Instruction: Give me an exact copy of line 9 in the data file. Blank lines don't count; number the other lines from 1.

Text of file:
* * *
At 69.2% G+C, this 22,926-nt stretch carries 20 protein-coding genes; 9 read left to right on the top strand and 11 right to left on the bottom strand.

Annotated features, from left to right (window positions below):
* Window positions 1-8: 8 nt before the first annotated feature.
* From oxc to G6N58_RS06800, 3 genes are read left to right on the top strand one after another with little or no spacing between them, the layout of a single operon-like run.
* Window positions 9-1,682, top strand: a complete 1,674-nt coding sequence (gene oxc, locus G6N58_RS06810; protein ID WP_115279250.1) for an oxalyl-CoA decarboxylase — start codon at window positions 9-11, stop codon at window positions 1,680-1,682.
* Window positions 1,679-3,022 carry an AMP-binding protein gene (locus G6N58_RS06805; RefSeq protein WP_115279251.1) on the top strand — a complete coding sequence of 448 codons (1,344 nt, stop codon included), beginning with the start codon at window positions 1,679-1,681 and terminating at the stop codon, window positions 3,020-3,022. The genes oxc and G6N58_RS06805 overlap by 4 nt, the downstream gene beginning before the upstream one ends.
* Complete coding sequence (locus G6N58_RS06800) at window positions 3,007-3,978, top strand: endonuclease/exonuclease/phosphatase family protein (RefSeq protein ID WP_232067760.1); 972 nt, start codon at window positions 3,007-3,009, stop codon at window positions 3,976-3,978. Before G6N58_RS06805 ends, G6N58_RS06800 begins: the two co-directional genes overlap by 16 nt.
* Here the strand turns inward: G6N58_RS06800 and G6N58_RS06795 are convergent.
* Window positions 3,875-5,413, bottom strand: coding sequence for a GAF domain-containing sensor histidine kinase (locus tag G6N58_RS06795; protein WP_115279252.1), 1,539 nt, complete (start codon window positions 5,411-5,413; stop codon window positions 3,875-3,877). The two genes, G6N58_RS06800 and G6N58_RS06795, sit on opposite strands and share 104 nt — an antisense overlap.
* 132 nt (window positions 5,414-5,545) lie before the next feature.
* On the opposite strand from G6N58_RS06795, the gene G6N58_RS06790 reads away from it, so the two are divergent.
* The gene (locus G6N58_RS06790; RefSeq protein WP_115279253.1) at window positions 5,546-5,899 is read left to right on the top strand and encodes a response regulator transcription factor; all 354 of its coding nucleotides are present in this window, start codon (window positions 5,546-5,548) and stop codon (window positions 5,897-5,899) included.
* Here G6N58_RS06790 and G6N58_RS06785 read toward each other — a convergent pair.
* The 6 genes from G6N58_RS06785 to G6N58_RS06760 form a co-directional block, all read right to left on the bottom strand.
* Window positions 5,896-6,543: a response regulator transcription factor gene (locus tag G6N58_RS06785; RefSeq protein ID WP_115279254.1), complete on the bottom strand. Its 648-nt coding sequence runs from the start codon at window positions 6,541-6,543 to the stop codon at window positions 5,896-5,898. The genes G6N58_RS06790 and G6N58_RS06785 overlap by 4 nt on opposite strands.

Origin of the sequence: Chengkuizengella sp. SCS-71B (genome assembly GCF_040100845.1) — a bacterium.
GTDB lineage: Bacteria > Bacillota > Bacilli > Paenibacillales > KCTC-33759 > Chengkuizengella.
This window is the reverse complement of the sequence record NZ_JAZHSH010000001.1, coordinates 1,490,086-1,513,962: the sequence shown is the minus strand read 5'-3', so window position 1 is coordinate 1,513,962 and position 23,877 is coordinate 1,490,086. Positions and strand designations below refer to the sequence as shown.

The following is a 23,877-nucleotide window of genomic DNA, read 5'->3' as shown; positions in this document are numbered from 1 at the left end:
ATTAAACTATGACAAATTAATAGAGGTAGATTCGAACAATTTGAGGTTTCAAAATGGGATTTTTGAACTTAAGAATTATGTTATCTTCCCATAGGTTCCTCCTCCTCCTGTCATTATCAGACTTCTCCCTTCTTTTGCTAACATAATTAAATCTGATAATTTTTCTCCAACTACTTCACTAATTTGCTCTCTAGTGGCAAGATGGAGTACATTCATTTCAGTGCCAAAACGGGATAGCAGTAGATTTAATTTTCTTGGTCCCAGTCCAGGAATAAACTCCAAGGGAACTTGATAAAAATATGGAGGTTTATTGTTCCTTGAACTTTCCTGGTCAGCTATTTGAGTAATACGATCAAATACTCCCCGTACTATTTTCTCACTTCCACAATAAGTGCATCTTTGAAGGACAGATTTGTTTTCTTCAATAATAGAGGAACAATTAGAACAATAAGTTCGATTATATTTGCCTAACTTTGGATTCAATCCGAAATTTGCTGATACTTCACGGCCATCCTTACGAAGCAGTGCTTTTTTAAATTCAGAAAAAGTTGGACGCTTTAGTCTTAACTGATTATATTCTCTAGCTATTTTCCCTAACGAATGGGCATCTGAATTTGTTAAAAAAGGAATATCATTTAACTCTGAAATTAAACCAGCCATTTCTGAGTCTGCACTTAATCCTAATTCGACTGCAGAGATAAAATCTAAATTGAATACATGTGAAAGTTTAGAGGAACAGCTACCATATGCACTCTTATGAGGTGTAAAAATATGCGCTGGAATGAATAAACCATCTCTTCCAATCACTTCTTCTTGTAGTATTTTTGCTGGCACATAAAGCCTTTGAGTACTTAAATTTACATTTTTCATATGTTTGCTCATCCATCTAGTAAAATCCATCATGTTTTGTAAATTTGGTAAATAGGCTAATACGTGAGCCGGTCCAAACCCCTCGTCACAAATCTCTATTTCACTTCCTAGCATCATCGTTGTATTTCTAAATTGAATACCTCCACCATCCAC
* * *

* Window positions 3,875-5,413, bottom strand: coding sequence for a GAF domain-containing sensor histidine kinase (locus tag G6N58_RS06795; protein WP_115279252.1), 1,539 nt, complete (start codon window positions 5,411-5,413; stop codon window positions 3,875-3,877). The two genes, G6N58_RS06800 and G6N58_RS06795, sit on opposite strands and share 104 nt — an antisense overlap.